Digital Tradition Mirror

Dewy Dens of Yarrow

Dewy Dens of Yarrow

There were five sons and two were twins
 There were five sons of Yarrow
 They all did fightn for their own true loven
 In the dewy dens of Yarrow

 Oh mother dear I hadn a dream
 A dream of grief and sorrow
 I dreamed I was gathering heather blooms
 In the dewy dens of Yarrow

 Oh daughter dear I readn your dream
 Your dream of grief and sorrow
 Your love, your love is lying slain
 In the dewy dens of Yarrow

 She sought him up and she sought him down
 She sought him all through Yarrow
 And then she found him lying slain
 In the dewy dens of Yarrow

 She washed his face and she combed his hair
 She combed it neat and narrow
 And then she washed that bloody bloody wound
 That he got in the Yarrow

 Her hair it was three quarters long
 The color it was yello
 She wound it round his waist so small
 And took him home from Yarrow

 Oh Mother dear go maken my bedn
 Go make it neat and narrow
 My love my love he diedn for me
 I'll die for him to-morrow

 Oh daughter dear don't be so grieved
 So grieved with grief and sorrow
 I'll wedn you to a better one
 Than you lost in the Yarrow

 She dressed herself in clean white clothes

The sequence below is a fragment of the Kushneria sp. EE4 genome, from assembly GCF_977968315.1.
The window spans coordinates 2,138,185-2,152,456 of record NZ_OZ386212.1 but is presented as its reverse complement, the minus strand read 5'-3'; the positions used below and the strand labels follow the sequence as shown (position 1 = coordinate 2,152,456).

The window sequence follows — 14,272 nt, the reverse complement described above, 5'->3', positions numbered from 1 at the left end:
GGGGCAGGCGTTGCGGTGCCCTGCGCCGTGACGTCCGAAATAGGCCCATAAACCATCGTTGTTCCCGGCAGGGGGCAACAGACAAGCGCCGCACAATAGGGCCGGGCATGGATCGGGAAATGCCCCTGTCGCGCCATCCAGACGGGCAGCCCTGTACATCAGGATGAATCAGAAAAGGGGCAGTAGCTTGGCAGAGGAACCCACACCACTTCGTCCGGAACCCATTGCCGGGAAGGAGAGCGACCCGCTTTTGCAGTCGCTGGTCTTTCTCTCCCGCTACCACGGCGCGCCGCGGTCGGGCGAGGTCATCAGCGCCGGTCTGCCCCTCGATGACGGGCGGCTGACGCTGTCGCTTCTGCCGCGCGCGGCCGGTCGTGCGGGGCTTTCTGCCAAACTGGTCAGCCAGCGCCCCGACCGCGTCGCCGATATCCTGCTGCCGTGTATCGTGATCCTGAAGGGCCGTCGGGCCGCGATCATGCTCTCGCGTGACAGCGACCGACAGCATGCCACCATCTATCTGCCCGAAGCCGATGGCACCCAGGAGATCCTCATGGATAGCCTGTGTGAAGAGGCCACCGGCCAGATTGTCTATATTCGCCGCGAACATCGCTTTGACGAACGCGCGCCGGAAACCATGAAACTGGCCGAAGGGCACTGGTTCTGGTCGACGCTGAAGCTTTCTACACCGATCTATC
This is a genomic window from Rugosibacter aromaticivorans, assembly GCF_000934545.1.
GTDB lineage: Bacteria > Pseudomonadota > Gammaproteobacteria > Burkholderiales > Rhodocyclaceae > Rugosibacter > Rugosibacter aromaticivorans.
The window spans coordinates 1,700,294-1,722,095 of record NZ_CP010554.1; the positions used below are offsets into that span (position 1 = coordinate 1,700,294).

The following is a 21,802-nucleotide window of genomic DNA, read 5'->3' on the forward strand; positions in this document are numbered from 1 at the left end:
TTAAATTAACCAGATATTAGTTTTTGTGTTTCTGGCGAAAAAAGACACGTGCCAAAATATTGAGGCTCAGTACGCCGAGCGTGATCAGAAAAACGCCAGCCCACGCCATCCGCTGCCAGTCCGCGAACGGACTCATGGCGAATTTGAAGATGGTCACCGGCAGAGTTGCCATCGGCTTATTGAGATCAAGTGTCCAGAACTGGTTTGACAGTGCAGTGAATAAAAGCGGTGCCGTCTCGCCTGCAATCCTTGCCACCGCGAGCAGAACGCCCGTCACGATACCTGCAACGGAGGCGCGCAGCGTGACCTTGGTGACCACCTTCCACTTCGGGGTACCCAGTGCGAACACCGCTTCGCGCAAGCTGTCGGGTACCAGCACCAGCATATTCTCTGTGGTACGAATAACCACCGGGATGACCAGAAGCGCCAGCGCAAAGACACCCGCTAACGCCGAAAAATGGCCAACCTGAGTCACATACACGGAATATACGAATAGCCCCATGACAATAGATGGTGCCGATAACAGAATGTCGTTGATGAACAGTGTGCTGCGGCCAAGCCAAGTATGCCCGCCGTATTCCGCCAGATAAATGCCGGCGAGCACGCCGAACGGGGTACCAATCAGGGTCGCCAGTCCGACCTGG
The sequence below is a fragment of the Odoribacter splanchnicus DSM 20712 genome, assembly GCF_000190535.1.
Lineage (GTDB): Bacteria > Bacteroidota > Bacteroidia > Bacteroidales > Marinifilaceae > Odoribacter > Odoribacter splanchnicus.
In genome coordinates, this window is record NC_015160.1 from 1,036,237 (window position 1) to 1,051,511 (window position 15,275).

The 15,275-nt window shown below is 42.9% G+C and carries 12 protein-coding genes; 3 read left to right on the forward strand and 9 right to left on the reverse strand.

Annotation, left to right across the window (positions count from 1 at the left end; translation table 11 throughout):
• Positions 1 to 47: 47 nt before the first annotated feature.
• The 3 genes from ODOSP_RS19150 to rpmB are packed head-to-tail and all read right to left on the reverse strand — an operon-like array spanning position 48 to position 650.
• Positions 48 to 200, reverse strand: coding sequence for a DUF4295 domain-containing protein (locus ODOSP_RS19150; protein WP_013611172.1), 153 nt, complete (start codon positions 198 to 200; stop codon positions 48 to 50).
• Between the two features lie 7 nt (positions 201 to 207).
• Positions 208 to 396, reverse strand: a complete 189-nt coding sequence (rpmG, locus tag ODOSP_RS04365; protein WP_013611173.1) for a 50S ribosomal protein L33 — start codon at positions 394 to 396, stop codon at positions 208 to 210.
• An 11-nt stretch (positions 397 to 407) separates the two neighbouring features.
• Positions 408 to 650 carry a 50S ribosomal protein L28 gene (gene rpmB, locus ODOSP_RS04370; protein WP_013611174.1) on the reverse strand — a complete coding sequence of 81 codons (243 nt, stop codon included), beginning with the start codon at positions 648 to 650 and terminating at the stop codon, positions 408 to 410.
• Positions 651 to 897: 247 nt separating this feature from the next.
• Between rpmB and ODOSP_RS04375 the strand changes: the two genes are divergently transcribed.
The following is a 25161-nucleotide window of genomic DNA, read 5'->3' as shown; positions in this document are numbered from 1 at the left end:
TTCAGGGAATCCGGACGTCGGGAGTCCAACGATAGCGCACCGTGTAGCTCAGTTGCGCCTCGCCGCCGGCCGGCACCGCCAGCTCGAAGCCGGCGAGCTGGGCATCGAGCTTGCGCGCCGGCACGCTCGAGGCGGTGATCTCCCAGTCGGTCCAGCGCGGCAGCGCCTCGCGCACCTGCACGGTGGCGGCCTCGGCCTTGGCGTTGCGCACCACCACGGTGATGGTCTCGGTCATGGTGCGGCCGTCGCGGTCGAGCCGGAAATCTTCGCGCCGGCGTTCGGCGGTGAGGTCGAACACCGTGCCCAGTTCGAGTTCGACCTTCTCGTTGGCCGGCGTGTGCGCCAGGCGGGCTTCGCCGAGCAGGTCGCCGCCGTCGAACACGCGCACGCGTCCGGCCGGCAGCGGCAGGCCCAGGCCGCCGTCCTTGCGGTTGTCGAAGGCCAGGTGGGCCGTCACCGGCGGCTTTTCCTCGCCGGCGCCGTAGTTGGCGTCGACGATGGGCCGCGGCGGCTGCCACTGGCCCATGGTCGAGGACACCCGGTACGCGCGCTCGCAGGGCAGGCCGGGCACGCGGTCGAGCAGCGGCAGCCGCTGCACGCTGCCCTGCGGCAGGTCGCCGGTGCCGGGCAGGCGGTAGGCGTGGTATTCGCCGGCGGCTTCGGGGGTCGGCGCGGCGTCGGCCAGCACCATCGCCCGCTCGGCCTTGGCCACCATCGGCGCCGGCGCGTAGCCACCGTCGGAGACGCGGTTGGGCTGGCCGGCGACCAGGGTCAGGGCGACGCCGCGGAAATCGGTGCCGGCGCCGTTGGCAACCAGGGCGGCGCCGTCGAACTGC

And away to the waters of Yarrow
 And there she laid her own self down
 And died on the banks of the Yarrow

 The wine that runs through the water deepn
 Comes from the sons of Yarrow
 They all did fightn for their own true loven
 In the dewy dens of Yarrow

Child #214
Max Hunter, Folksongs from the Ozarks, 1963, Folk-Legacy Records.

 Max Hunter's version of 'The Dewy Dens of Yarrow" was learned from
 Herbert Philbrick, an old man who lived in Crocker, Missouri, in the
 summer of 1957. The text actually combines elements of two of the Child
 ballads: #214 ("The Braes o' Yarrow) and #215 ("Rare Willie Drowned in
 Yarrow"). Mary Celestia Parler, who wrote the notes that accompany
 Max's record, notes its textual similarity to the version Herbert Halpert
 collected from George Edwards in the Catskills, although the tune is quite
 different. I would urge you to read the extensive introductory note to #214
 in Child's The English and Scottish Popular Ballads, which you can
 probably find in your library. If not, urge your librarian to order it through
 inter-library loan. Better still, look at the numerous versions with tunes that
 were gathered by Bertrand Bronson (42 versions of #214 and 9 of #215)
 and published in Volume 3 of The Traditional Tunes of the Child Ballads.

 Child and Bronson demonstrate the historical and geographical range of the
 ballad(s) much more completely than we can offer here, but both seem to
 have originated in Scotland, with the earliest text of #215 showing up in
 Orpheus Caledonius (1733). Bronson also includes a fine version that
 Mary Parler overlooked (or had no access to) when she wrote the notes for
 my recording of Max Hunter, namely the fine versio
 on one of our "custom" cassettes, and comes with the accompanying booklet of no
 and lyrics.


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